The annual Savannah Greek Festival is one of the most beloved and anticipated events of the year. Thousands of hungry visitors will line up for a chance to sample a number classic Greek specialties like gyros, koulourakia, and spanakopita, as well as experience Greek culture through music and dance. The traditional event is reliably the same each year, but seems to draw bigger and bigger crowds, with this year having the potential to be the largest yet.
“The basic set up has been the same—don’t fix it it if it ain’t broken,” said Tommy Danos, co-chair of the Greek Festival. “But, it has certainly grown over the years. There is a lot more food than we used to have and, of course, in 69 years it’s grown over-all by a huge margin, especially when you consider it started out as a bake sale.”Get Savannah arts & culture news delivered to your inbox: Sign up for our morning, afternoon and food newsletters
With the festival’s ever-growing popularity, the logistics of producing enough food can be daunting, but the volunteers and cooks always seem to get it done. It takes 20-to-30 people just to prep the baklava. “The biggest thing is shifting a homemade recipe, a family recipe that came over from Greece many years ago, from a family size portion to a festival size portion,” said Danos. “You have to increase everything by 50 or 100 times. That is a little challenging. When you look at a pan of spanakopita, the amount of ingredients are typical, but when you’re doing a hundred and sixty pans of it, it takes a lot of ingredients.”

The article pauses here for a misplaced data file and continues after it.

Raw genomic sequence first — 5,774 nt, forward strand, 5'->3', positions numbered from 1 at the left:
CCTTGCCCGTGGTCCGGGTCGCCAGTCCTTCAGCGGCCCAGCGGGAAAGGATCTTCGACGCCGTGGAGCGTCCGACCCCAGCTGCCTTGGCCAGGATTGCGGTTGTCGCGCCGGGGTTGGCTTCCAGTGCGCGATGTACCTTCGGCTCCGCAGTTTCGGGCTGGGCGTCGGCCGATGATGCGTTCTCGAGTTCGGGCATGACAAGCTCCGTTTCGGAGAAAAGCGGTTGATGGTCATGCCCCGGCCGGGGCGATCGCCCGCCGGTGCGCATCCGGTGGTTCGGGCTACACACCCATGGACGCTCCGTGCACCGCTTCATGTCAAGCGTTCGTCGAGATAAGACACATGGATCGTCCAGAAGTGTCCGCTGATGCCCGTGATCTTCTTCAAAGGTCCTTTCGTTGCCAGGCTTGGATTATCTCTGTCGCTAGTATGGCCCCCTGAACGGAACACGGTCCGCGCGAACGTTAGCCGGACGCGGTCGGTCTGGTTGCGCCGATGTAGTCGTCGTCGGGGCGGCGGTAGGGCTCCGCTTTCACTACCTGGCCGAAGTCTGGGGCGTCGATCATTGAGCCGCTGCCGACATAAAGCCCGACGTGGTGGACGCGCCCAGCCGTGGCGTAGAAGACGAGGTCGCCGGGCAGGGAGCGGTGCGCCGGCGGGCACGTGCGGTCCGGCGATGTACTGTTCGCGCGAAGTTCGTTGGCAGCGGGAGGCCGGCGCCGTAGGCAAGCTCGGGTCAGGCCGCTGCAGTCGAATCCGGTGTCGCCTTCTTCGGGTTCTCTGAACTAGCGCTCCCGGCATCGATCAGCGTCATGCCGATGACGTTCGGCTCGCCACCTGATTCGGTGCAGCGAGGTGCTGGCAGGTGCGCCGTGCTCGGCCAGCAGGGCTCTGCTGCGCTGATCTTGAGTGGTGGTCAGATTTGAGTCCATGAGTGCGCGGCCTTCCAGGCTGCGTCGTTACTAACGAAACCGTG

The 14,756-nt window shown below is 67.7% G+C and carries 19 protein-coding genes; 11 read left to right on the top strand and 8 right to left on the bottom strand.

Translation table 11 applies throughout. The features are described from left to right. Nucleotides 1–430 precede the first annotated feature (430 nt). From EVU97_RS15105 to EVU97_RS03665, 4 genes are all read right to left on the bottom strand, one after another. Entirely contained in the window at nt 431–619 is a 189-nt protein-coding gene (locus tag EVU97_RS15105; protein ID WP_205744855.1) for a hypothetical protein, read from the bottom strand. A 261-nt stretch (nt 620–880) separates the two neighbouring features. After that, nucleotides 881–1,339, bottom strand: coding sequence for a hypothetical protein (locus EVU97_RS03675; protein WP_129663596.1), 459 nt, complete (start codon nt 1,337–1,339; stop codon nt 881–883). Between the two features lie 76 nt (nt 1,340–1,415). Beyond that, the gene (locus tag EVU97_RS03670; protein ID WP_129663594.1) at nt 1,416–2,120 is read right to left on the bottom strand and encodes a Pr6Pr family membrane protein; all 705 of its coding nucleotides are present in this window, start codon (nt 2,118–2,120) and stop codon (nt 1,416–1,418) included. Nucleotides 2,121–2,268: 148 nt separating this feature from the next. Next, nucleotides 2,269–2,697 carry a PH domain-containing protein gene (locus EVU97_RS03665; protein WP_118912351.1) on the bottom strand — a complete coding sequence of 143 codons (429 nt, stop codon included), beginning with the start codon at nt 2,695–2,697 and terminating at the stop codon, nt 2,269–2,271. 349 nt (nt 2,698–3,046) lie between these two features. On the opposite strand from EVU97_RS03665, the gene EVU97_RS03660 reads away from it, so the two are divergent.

Some of the most popular dishes in the past were baklava, dolmades, and spanakopita. The food can go fast, so try to get some while you can. “It seems like there is something different each year that we run out of first,” said Danos. “In these last few years we’ve been running out of everything. It’s just a matter of when.”
For entertainment, traditional Greek music will play continuously all day, and three different dance troupes will perform throughout the three days: a children’s group (Ta Pethia), a teenage group (Goya) and a seasoned adult group (Zoe).
Shoppers can purchase hard-to-find Greek items like cheeses, olive oil, coffee, and grape leaves at the Bakaliko (Greek grocery store), or buy gifts at the Agora (market place) such as jewelry, cook books, religious items, and even a Greek sailor’s hat.
Part of the mission of the festival is community outreach, so guided tours of St. Paul’s Greek Orthodox Church will be offered.
“Throughout the festival, Father John Wallace who is our new priest, this will be his first Greek Festival with us, he will be at the church giving the tours, talking about the building itself, and of course, faith and the Orthodox Christianity,” Danos explained. “There’s a big discussion now about all the converts that are coming to the Faith, that are discovering it. St. Paul’s, our church, has been completely renovated. It’s just a great sight to see.”
Those who may be too busy to enter the festival can visit savannahgreekfest.com, order online and pay for their food, and pick it up at the side entrance at a designated time. There is no excuse to miss out on Savannah’s most delicious festival.